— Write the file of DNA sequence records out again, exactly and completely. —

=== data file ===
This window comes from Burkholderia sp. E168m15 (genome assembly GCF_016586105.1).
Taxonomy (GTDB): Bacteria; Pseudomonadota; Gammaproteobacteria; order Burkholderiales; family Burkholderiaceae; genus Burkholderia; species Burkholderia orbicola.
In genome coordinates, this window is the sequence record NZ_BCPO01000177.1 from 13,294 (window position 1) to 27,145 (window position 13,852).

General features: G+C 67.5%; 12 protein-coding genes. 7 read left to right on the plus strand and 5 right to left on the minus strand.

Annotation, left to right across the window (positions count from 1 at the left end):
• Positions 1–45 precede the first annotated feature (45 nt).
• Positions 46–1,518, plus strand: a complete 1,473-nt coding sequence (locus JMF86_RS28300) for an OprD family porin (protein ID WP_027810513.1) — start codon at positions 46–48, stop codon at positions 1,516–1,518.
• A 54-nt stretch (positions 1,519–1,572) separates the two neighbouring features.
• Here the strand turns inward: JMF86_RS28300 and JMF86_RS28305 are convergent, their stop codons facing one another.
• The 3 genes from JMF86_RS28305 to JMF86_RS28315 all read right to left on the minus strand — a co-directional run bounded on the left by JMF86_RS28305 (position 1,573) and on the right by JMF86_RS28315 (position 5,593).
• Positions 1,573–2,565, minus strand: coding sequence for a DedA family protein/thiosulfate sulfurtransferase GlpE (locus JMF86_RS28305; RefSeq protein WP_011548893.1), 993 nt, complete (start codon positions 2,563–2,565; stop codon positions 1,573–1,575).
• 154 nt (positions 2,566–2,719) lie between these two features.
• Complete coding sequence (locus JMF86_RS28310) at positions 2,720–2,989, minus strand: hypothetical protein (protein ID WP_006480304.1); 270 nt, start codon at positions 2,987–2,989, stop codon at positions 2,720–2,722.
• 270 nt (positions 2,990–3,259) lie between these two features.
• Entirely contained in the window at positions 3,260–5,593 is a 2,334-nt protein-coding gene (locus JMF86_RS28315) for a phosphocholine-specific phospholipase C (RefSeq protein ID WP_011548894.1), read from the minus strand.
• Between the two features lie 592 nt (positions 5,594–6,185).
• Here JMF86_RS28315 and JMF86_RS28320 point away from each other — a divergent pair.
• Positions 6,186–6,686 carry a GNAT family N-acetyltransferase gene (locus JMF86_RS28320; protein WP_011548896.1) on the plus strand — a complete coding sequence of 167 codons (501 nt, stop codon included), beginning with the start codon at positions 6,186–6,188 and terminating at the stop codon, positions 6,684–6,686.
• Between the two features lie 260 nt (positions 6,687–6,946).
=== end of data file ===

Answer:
This window comes from Burkholderia sp. E168m15 (genome assembly GCF_016586105.1).
Taxonomy (GTDB): Bacteria; Pseudomonadota; Gammaproteobacteria; order Burkholderiales; family Burkholderiaceae; genus Burkholderia; species Burkholderia orbicola.
In genome coordinates, this window is the sequence record NZ_BCPO01000177.1 from 13,294 (window position 1) to 27,145 (window position 13,852).

General features: G+C 67.5%; 12 protein-coding genes. 7 read left to right on the plus strand and 5 right to left on the minus strand.

Annotation, left to right across the window (positions count from 1 at the left end):
• Positions 1–45 precede the first annotated feature (45 nt).
• Positions 46–1,518, plus strand: a complete 1,473-nt coding sequence (locus JMF86_RS28300) for an OprD family porin (protein ID WP_027810513.1) — start codon at positions 46–48, stop codon at positions 1,516–1,518.
• A 54-nt stretch (positions 1,519–1,572) separates the two neighbouring features.
• Here the strand turns inward: JMF86_RS28300 and JMF86_RS28305 are convergent, their stop codons facing one another.
• The 3 genes from JMF86_RS28305 to JMF86_RS28315 all read right to left on the minus strand — a co-directional run bounded on the left by JMF86_RS28305 (position 1,573) and on the right by JMF86_RS28315 (position 5,593).
• Positions 1,573–2,565, minus strand: coding sequence for a DedA family protein/thiosulfate sulfurtransferase GlpE (locus JMF86_RS28305; RefSeq protein WP_011548893.1), 993 nt, complete (start codon positions 2,563–2,565; stop codon positions 1,573–1,575).
• 154 nt (positions 2,566–2,719) lie between these two features.
• Complete coding sequence (locus JMF86_RS28310) at positions 2,720–2,989, minus strand: hypothetical protein (protein ID WP_006480304.1); 270 nt, start codon at positions 2,987–2,989, stop codon at positions 2,720–2,722.
• 270 nt (positions 2,990–3,259) lie between these two features.
• Entirely contained in the window at positions 3,260–5,593 is a 2,334-nt protein-coding gene (locus JMF86_RS28315) for a phosphocholine-specific phospholipase C (RefSeq protein ID WP_011548894.1), read from the minus strand.
• Between the two features lie 592 nt (positions 5,594–6,185).
• Here JMF86_RS28315 and JMF86_RS28320 point away from each other — a divergent pair.
• Positions 6,186–6,686 carry a GNAT family N-acetyltransferase gene (locus JMF86_RS28320; protein WP_011548896.1) on the plus strand — a complete coding sequence of 167 codons (501 nt, stop codon included), beginning with the start codon at positions 6,186–6,188 and terminating at the stop codon, positions 6,684–6,686.
• Between the two features lie 260 nt (positions 6,687–6,946).